Don Siegel and Clint Eastwood collaborated on five films over the course of their respective careers, and one imagines that they would have collaborated more often if Eastwood hadn't gotten the urge to start directing stuff himself. The Beguiled is easily the strangest of their collaborations – a dark southern Gothic melodrama set against the backdrop of the Civil War. The film tanked at the box office (probably due to Universal's poor, sensationalist marketing), but both Eastwood and Siegel have named the film a personal favorite. It's easy to see why: it's the most atmospheric, artful film of Siegel's career, and the first real indication that Eastwood could do more than merely scowl and shoot things.
Our tale begins in rural Louisiana. A young girl is wandering through the woods when she finds Union Corporal John “McBee” McBurney (Eastwood) bleeding to death. She guides him back to the all-girl boarding school nearby, and begs headmistress Martha Farnsworth (Geraldine Page, The Trip to Bountiful) to grant him shelter. Martha reluctantly agrees despite her allegiance to the Confederacy, as she knows John's injuries are so severe that he'll die if he's thrown in a prison camp. John is informed that he can stay until he's back on his feet, after which time he'll be turned over to the proper authorities.
From the moment we meet him, it's clear that John is an unsavory character. When the young girl first discovers him, John asks her how old she is. “12, going on 13,” the girl says. “Old enough for kisses,” John replies, pulling her close and kissing her on the mouth. He's too weak to do anything more than that, but it's easy to guess what would have happened under different circumstances. The moment he begins to recover his strength, John starts making an effort to seduce three different women: the headmistress, the virginal schoolteacher Edwina (Elizabeth Hartman, A Patch of Blue) and the sexually voracious young Carol (Jo Ann Harris, Rich Man, Poor Man). He does so partially in an effort to craft an escape plan for himself, but mostly because he has an insatiable sexual appetite.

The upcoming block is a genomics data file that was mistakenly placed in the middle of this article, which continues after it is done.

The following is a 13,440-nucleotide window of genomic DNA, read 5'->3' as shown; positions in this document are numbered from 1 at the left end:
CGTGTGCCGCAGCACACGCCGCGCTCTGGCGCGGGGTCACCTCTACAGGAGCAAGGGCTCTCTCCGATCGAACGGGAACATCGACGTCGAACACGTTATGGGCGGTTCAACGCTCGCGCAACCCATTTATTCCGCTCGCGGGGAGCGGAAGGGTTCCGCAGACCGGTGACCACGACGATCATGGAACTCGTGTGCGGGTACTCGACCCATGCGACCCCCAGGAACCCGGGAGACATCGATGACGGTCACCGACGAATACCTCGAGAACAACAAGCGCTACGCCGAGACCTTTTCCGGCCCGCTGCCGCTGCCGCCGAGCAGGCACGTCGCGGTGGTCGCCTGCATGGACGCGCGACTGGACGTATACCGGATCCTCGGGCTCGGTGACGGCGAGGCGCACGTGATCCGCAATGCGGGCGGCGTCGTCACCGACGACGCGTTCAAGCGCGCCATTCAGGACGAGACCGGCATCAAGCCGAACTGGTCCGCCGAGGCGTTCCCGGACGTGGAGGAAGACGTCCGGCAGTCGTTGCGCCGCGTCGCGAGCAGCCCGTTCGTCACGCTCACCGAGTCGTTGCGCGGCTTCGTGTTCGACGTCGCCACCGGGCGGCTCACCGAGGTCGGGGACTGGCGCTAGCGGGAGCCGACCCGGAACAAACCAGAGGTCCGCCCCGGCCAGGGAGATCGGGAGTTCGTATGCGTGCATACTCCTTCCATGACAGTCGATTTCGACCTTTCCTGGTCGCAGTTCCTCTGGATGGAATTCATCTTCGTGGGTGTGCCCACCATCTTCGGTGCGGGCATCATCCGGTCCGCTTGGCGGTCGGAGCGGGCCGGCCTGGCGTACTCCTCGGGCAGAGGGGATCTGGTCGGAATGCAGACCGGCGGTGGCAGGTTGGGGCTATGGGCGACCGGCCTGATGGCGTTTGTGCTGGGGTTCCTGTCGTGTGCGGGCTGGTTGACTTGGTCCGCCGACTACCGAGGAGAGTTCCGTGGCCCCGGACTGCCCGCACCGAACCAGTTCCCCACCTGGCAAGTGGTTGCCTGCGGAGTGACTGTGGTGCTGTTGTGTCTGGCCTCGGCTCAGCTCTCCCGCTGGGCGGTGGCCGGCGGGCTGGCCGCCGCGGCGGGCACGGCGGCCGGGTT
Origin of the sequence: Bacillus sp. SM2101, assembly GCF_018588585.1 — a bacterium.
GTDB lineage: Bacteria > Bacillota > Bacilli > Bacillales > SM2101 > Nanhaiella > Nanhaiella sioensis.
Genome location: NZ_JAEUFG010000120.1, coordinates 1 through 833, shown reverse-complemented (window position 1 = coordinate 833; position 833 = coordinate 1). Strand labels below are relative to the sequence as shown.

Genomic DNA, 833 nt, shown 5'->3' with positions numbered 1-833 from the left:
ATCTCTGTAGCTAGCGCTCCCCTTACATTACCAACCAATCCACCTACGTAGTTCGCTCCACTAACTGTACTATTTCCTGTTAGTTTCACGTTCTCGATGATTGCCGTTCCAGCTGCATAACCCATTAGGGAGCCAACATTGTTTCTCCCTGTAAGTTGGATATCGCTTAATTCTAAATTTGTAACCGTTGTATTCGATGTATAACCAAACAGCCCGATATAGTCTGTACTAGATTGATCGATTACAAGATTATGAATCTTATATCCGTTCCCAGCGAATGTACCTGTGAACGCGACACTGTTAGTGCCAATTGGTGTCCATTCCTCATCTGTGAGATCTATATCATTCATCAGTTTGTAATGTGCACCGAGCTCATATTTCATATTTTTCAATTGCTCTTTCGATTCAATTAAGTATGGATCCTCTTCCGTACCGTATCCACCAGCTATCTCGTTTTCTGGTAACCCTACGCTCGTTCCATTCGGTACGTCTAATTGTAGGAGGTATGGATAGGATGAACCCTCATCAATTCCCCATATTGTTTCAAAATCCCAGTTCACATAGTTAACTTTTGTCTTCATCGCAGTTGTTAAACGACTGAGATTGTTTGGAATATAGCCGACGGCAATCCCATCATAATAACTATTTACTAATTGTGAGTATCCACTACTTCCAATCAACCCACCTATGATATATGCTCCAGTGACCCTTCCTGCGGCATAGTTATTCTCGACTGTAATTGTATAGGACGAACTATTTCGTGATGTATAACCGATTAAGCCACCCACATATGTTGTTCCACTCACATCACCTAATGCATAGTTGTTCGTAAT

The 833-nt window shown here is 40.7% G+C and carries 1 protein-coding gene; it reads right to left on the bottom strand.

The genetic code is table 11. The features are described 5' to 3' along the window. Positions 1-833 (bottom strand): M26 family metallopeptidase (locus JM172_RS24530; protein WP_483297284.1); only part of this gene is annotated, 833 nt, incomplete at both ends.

Though The Beguiled initially looks like the story of a bad man working his way to some nasty comeuppance, the reality is considerably more complicated than that. Nearly everyone in this film (save for the sweet Edwina) has a nasty side, and there are moments in which we pity almost all of the characters (even the repulsive John, impossible as that sounds). The school is a cauldron that contains conflicting shades of lust, jealousy, anger and bitterness, and when all of those elements reach their boiling point, the film explodes in startling fashion.
Siegel's direction is tense and sensuous – the camera restlessly moves around the house with serpentine fluidity, and the humid southern atmosphere he conjures effectively enhances the film's fever dream quality. Lalo Schifrin's score is used sparingly, but offers spine-tingling shades of dark romance when it appears. The film seems to slip in and out of a dreamlike haze, with ugly flashbacks resurrecting themselves in the minds of these of these troubled characters. In one memorable sequence, Martha has a dream of a bizarre foursome involving herself, John, Edwina and Carol, and the sequence feels less like cheap titillation than something pulled out of an unpublished Flannery O'Connor tale.
It's no surprise that Page is terrific, and that she's ultimately playing someone far more complicated than a conservative headmistress. She's haunted by memories of her incestuous relationship with her brother, and she begins pondering whether John might make an effective substitute. When she discovers that John is not as noble as he claims, her reaction is horrifyingly dramatic. Meanwhile, Eastwood transforms his masculine screen presence into something unnervingly slimy – a murderous serpent with an unyielding libido. Siegel stages the film as an unsavory battle between the worst qualities of men and women – violent lust vs. vengeful jealousy – and he has the courage to deliver the tough ending the film demands (something both Eastwood and Siegel had to fight for, as Universal wanted something more light-hearted – a move that surely would have been both absurd and inappropriate).
Though Eastwood's fan base reacted negatively to The Beguiled during its initial theatrical run, the film remains one of the most striking efforts of the actor's early years. It's a strange, stormy nightmare of a movie that reaches deep into the dark corners of human emotion and retrieves something profoundly unsettling - a bold, distinctive film with an unforgettably bitter aftertaste.
Rating: ★★★½ (out of four)
MPAA Rating: R
Running Time: 105 minutes
Release Year: 1971